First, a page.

FOXBOROUGH, Mass. -- The players charged out of the tunnel with the proper zeal, the stadium was packed as always, and the fans cheered whenever the situation called for applause — but Sunday afternoon there was never really any buzz at Gillette Stadium. Not at the beginning. Not as the Patriots were building their lead. And not even as the home team locked down a seventh straight win.
It was a game that featured 38 completions from Tom Brady, two touchdowns from tight end Tim Wright and two more from the newly reacquired LeGarrette Blount, an 81-yard Danny Amendola kick return, a Logan Ryan interception, four pass breakups from Darrelle Revis and nine from the team as a whole. At one point the Pats’ offense scored on three straight possessions against the league’s No. 1 defense, and meanwhile their defense kept the Lions out of the end zone altogether.
Yet the most remarkable thing about New England’s 34-9 thumping of Detroit might’ve been just how unremarkable it seemed, given how routine lopsided decisions have become for the Patriots lately. And they have come during a stretch of the schedule that was projected to be as tough as they’ve stared down in years.
“We’ve played great team ball all over, in all three phases — offense, defense and special teams,” said Revis, whose team is 9-2 and atop the AFC. “You’ve got to give credit to the opposing teams that you play, and we have respect for all of those guys. But at the same time, we’ve got a good team here. We buy into the game plan and what we need to accomplish that week, and we really dial in on what we need to focus on.”
The NFL isn’t supposed to work this way. And it typically doesn’t. Between the start of Week 8 and the finish of Week 12’s day games on Sunday afternoon, only 10 games league-wide had been decided by a margin of at least 22 points — and four of those have been authored by the Patriots over the course of their last four games.
In that span the Pats have now outscored their opponents 170-73. Over the last seven contests, New England has faced four teams that came into Sunday with at least a share of the lead in their division, and in those contests, the Pats have marched by a count of 162-67. That’s an average of 41-17.
Detroit was one of those teams. The Lions arrived at Gillette on Sunday in a tie for first in the NFC North. They had a record good enough that if they’d found a way to be the first team to beat the Patriots at home since December 2012, the two teams would’ve left the stadium with the same record.
Instead, the two teams left looking like they were on entirely different levels.
By throwing the ball on 52 of their first 64 offensive opportunities, the Patriots exploited the weakness in the Lions’ top-ranked defense by essentially avoiding the league’s stoutest run stuffers. The Pats more than doubled the average number of points the Lions had been allowing, scoring 10 more than any prior challenger and also outgaining the rest of the bunch with 439 yards.
Brady slung it for 349 of those, hitting on 11 throws to Julian Edelman and on nine more to Brandon LaFell, but maybe most impressive about the aerial attack was that the quarterback was never sacked. He was pressured plenty. And he took some hits. But the receivers got into their routes quickly while executing them with such precision that Brady was consistently able to get the ball out before getting into trouble.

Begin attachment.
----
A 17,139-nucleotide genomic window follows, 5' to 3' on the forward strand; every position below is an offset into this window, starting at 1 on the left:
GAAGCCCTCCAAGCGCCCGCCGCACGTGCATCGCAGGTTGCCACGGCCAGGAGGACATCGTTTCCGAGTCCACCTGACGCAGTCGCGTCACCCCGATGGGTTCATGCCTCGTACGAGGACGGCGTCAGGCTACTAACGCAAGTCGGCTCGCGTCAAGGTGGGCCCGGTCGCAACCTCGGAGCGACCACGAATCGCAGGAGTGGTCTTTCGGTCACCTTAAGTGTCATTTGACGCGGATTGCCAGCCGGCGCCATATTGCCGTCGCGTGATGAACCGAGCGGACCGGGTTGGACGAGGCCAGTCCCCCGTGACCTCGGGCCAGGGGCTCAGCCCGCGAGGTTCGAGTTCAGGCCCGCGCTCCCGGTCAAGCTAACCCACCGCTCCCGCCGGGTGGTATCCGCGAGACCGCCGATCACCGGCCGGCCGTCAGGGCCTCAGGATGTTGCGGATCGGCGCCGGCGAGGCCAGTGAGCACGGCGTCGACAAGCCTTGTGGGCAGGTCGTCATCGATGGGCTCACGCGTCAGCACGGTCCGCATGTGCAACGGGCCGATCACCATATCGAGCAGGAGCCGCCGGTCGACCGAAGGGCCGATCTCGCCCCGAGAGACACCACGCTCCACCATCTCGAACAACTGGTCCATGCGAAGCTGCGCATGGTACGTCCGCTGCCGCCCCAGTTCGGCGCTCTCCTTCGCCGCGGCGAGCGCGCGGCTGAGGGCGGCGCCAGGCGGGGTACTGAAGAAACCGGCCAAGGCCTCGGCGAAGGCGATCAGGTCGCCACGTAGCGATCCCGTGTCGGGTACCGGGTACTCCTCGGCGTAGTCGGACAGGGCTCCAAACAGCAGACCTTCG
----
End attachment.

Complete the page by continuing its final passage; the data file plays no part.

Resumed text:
And, still, the execution might’ve been even better on the defensive side of the ball. Primarily assigning Revis to receiver Golden Tate and Brandon Browner to Calvin Johnson, the Patriots used their two best corners to limit the Lions’ two star receivers. And that left Matthew Stafford looking futile. The quarterback completed only 18 of 46 throws, leaving him with a 39.1 percent completion rate and 264 essentially empty passing yards. Detroit finished 5 of 17 on third down, and only once did they reach the red zone, failing to capitalize on a goal-to-go chance in the second quarter and never again getting nearer than New England’s 25.
“I don’t know if there’s a group of corners playing better than our group right now,” said safety Devin McCourty. “We’re just playing really good as a unit, understanding our game plan and playing to it.”
After the game, a reporter suggested to Revis that this recent stretch has been better than merely good. A big, toothy smile came to his face, followed by a hearty laugh. “You can say that if you want to write that,” he said, keeping it humble instead of taking the bait. “It’s great that we’re 9-2, but at the same time we still have a lot of work to do. It’s still a long season.”
And there are still plenty of challenges ahead — starting next week in Green Bay, when the Patriots face yet another division leader in what some are sure to label as a potential Super Bowl preview. While the Patriots have won seven straight, the Packers have won seven of eight. And Aaron Rodgers is probably the best quarterback the Pats have or will face this season. It should be tough.
Then again, though, it was supposed to have been tough for the past month, and the Patriots continue to make it look remarkably easy.
“We know when we put on these Patriots jerseys for one reason and one reason only,” defensive lineman Vince Wilfork said, “to win ballgames for one another.”
Dave D’Onofrio covers the Patriots for the New Hampshire Union Leader and Sunday News. His e-mail address is firstname.lastname@example.org.